Knowledge Expectations for METR 2013
Introduction to Meteorology I
Purpose: This document describes the principal concepts, technical skills, and fundamental
understanding that all students are expected to possess upon completing METR 2013, Introduction to
Meteorology I. Individual instructors may deviate somewhat from the specific topics and order
Pre-requisites: Grade of C or better in MATH 1823
Co-requisites: MATH 2423, PHYS 2514, METR 2011, CS 1313 (or CS 1323)
Goal of the Course: The Introduction of Meteorology sequence introduces students to important
phenomena and physical processes that occur in the Earth’s atmosphere. Students will learn the
basic concepts and instruments used to study atmospheric problems. Part I of the Introduction to
Meteorology sequence focuses on atmospheric radiation, thermodynamics, moisture, stability, clouds,
Topical Knowledge Expectations
• History. Place the science of meteorology in historical context with other physical sciences such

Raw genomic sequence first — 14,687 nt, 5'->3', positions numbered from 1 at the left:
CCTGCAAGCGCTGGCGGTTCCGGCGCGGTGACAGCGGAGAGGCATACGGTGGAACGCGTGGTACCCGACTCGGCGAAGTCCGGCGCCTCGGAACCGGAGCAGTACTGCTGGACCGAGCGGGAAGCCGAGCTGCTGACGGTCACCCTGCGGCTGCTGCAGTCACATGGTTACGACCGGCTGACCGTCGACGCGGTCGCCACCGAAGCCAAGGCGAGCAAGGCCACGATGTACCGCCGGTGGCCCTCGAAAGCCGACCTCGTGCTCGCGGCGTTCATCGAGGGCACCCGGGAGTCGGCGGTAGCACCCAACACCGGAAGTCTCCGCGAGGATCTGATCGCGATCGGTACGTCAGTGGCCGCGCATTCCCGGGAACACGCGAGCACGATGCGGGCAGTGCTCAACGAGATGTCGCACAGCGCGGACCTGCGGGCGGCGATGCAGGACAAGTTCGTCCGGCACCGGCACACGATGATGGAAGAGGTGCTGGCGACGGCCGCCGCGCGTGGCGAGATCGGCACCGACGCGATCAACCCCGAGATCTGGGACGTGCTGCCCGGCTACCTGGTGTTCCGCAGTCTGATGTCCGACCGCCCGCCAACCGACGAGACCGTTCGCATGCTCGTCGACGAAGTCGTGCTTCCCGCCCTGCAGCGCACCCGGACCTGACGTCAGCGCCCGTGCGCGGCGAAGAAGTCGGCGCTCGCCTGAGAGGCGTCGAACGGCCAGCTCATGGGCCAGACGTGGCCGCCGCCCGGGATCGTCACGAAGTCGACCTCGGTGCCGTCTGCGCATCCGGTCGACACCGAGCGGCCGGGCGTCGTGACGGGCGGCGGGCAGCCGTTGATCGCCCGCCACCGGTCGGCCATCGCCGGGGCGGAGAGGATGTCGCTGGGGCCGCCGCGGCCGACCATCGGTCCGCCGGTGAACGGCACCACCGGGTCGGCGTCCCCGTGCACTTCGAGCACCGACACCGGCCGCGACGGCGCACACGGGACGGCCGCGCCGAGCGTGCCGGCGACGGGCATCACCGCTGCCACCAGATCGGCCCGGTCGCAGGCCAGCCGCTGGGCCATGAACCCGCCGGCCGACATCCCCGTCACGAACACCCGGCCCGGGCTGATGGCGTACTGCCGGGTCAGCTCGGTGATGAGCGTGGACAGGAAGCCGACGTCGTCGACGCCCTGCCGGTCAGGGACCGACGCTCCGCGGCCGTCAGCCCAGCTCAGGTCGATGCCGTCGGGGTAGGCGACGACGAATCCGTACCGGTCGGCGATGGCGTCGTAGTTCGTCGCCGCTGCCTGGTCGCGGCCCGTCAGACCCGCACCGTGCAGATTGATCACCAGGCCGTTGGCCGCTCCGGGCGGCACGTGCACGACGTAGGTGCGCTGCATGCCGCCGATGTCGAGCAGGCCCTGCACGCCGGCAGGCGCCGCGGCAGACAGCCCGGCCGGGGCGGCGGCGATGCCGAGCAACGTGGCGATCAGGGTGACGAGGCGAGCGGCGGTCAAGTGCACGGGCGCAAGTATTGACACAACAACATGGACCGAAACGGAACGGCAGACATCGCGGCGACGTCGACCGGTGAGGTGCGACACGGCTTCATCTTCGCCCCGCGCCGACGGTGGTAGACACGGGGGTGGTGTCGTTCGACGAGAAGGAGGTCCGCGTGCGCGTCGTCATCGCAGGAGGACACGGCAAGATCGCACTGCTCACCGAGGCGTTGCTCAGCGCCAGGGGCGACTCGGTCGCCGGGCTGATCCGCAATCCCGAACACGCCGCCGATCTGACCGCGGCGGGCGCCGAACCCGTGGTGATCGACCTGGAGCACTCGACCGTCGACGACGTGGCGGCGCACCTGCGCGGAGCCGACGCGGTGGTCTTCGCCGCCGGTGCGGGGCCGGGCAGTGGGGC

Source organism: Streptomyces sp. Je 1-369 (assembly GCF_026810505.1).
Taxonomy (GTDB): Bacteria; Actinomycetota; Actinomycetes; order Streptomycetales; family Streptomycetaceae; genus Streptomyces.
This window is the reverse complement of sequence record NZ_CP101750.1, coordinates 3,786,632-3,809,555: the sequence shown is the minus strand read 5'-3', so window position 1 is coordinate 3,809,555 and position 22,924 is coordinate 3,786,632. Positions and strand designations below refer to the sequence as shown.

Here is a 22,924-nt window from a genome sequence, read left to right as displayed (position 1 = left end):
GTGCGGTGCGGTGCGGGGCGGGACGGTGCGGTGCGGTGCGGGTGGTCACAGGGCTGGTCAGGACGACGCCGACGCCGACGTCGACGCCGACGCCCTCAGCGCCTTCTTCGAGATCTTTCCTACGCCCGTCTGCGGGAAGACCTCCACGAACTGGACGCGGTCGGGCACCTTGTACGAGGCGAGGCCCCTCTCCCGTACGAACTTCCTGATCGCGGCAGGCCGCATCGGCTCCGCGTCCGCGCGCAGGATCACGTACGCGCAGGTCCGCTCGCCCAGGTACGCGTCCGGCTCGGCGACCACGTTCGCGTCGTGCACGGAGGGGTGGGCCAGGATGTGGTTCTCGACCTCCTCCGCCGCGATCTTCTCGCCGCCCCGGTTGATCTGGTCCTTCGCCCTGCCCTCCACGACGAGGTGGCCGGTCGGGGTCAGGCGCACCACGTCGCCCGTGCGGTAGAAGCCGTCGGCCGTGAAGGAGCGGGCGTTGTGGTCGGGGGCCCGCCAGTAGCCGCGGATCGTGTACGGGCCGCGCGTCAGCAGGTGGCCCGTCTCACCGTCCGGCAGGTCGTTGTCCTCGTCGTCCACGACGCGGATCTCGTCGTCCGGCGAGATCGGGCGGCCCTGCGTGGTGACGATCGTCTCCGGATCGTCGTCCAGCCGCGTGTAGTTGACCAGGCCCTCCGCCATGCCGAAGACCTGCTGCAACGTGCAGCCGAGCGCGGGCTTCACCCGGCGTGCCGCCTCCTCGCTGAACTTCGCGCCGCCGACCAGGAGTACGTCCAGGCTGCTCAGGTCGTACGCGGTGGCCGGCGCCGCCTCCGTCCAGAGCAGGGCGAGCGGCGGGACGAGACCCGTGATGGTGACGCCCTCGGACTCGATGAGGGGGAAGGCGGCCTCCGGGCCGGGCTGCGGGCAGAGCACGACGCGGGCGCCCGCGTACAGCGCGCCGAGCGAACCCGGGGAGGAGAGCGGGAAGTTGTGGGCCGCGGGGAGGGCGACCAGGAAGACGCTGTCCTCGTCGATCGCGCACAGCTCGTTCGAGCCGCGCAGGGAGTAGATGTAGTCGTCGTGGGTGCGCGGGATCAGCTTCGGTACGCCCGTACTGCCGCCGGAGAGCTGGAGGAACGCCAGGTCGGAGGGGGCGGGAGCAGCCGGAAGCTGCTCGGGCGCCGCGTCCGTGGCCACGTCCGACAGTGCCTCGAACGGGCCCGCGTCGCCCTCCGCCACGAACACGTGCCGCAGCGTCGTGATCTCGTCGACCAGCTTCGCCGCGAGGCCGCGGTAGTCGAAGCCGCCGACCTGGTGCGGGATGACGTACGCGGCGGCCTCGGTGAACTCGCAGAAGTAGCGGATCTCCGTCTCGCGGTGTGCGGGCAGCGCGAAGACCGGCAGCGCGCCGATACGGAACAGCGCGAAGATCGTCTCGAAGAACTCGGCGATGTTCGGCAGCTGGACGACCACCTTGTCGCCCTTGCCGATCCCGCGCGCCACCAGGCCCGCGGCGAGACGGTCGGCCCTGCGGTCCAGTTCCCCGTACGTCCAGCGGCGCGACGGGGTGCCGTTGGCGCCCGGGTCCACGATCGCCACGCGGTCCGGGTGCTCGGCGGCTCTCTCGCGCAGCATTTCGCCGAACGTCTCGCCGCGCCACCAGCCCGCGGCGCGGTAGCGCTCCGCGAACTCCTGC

as chemistry and physics. Understand the scientific advances that make meteorology viable
(computers, communications, and instrumentation, especially remote sensing).
• Dimensions and units. Understand various systems of units in physical sciences and the need for
units. Know the basic dimensions in science, from which all other dimensions are derived.
Understand the importance of including units with calculations and that units must be accounted for
with the same care as other mathematical treatments. Demonstrate the ability to convert among
systems of units.
• Coordinate systems and meteorological conventions, including Eulerian and Lagrangian reference
frames. Understand that it is necessary to create a reference system in which one can locate and
describe the movement of atmospheric parcels. These may be points in space (Eulerian reference) or
parcels of a moving fluid (Lagrangian reference).
• Basic physics (first principles, energy, equation of state, kinetic theory). Understand that
atmospheric parcels obey Newton’s laws and the laws of thermodynamics. Be familiar with the ideal
gas law, the bulk properties and movements of fluids, and conservation of various properties.
• Meteorological measurements. Know the atmospheric properties that are measured at a surface
weather station. Understand basic procedures involved in weather data
analysis and presentation.